OLED TV panels variable refresh rate
A newsletter published on the OLED Association website (link in SOURCE) takes stock of the problems encountered when using the Variable Refresh Rate ( VRR ) on LG OLED TVs. Before continuing, let’s take a small step back. What is VRR? This is one of the functions introduced by HDMI 2.1 and available on some (actually not very many) TVs on the market including, precisely, the OLED range of LG 2019 and 2020 even if with some differences: the products of last year they are not compatible with FreeSync.
What is VRR for and how does it work? VRR was created to improve the experience of using televisions during gaming sessions. Normally the images generated by PC or console are shown on the screen with a fixed refresh rate, such as 60 Hz. This system can cause problems as the GPU can take different times to render the various frames. If the frame does not appear within specific, predetermined ranges (for a 60 Hz signal, for example, the interval is approximately 16.6 ms) the GPU must maintain the on-screen frame until the next interval, or it must only partially show the next one.
What the user sees on the screen are defects that, depending on how they appear, take different names:
- Stuttering: The fluidity stumbles turn out not to be perfect as a frame is held for a longer time.
- Frame tearing: the image tends to break down due to the overlapping of information from two different frames.
- Lag: the delay in receiving commands.
The VRR intervenes precisely to eliminate these problems: the image refresh rate is not fixed but varies to ensure that the individual frames are displayed on the screen without the need to respect predetermined intervals.
In simpler words, it can be said that it is the source that indicates to the screen how often to show the frames. The latter is then synchronized with the rendering frequency. The VRR on LG OLED TVs can operate in a range between 40Hz and 120Hz. If a source (PC or console) operates below 40 Hz, what is called Low Framerate Compensation ( LFC ) comes into play. This solution, as its name indicates, works precisely when it is necessary to compensate for a lower fluidity. In this case, the GPU intervenes by repeating the frames several times(generally double) to thus fall within the refresh rate supported by the screen; in this way the VRR, initially cut out, becomes usable again.
We have therefore clarified when VRR is used and what purpose it serves. Now let’s see what are the limits found on LG OLED TVs. As evidenced also by the tests carried out by many owners, the activation of the VRR on the OLEDs causes an increase in the black level and lower stability of the images (the “flickering” or flickering if you prefer) which sometimes occurs in the darkest. The newsletter published by the OLED Association explains why using the statements released by LG Display (LGD), the branch that produces OLED TV panels.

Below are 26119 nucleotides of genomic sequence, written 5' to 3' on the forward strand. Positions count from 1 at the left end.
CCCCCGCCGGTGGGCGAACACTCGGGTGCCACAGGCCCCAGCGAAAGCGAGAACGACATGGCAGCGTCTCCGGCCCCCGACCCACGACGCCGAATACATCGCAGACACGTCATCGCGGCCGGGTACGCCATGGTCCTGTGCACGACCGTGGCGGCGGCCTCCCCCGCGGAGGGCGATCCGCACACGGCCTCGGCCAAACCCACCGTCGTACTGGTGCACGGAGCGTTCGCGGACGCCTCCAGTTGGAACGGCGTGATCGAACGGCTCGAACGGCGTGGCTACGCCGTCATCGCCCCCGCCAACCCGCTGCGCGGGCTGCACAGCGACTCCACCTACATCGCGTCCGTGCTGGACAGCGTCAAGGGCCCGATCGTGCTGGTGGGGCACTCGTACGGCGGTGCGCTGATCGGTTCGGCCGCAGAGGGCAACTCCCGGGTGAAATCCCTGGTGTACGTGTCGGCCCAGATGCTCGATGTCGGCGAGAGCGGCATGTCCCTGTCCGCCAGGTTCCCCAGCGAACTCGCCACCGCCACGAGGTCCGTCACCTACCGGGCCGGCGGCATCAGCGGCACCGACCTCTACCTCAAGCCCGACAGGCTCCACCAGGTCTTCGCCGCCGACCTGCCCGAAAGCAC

The cause is related to the operation of the panels themselves and is therefore not of a software nature (a bug or some malfunction). LG OLEDs use a gamma curve optimized for 120Hz operation. The gamma curve is a function that, simplifying for space requirements (the topic deserves a dedicated study), can be described as the setting that determines how the light and dark colors (in addition to the mid-tones of course) are shown on the screen.
In the case of LG OLEDs, the optimized 120 Hz curve fully exploits the characteristics of the technology to exhibit absolute black and to correctly reproduce all the levels that are in the middle, progressively climbing up to white. We speak for the precision of settings specifically designed to provide the necessary charge so that the sub-pixels (the units that make up the pixels, have a WRGB structure on LG OLEDs) of the panels show the images on the screen. What is described applies to all TVs equipped with an OLED panel produced by LG Display (therefore not only LG ones).
VRR undermines the panels as the refresh rate changes inconsistently with the gamma curve. When the frame rate falls towards the lower levels, the time interval set to supply the charge to the sub-pixels is excessively long; the sub-pixels are then overloaded and this causes the black level to rising and the onset of flickering. The solution, according to the OLED Association, lies in the use of multiple gamma curves set no longer only at 120 Hz but also at other refresh rates, optimized for even the lowest frame rates.
The solution would therefore be at the software level but it may not be completely decisive. The management of sub-pixels is entrusted to a hardware component called “T-CON” (Timing Controller Board), a controller that takes care of putting into practice what we have described. It is therefore necessary to understand whether the T-CON currently in use is capable of guaranteeing the necessary room for maneuver to make all the adjustments.
As for the incidence in real conditions of use, it is always necessary to evaluate how the frame rate of the games is set. The effects become easier to notice the lower the refresh rate is. With titles with a locked frame rate or that is in any case maintained at high levels, the problem does not arise or tends to manifest itself more mildly. We will not fail to provide updates on the point as soon as news arrives in this sense from LG.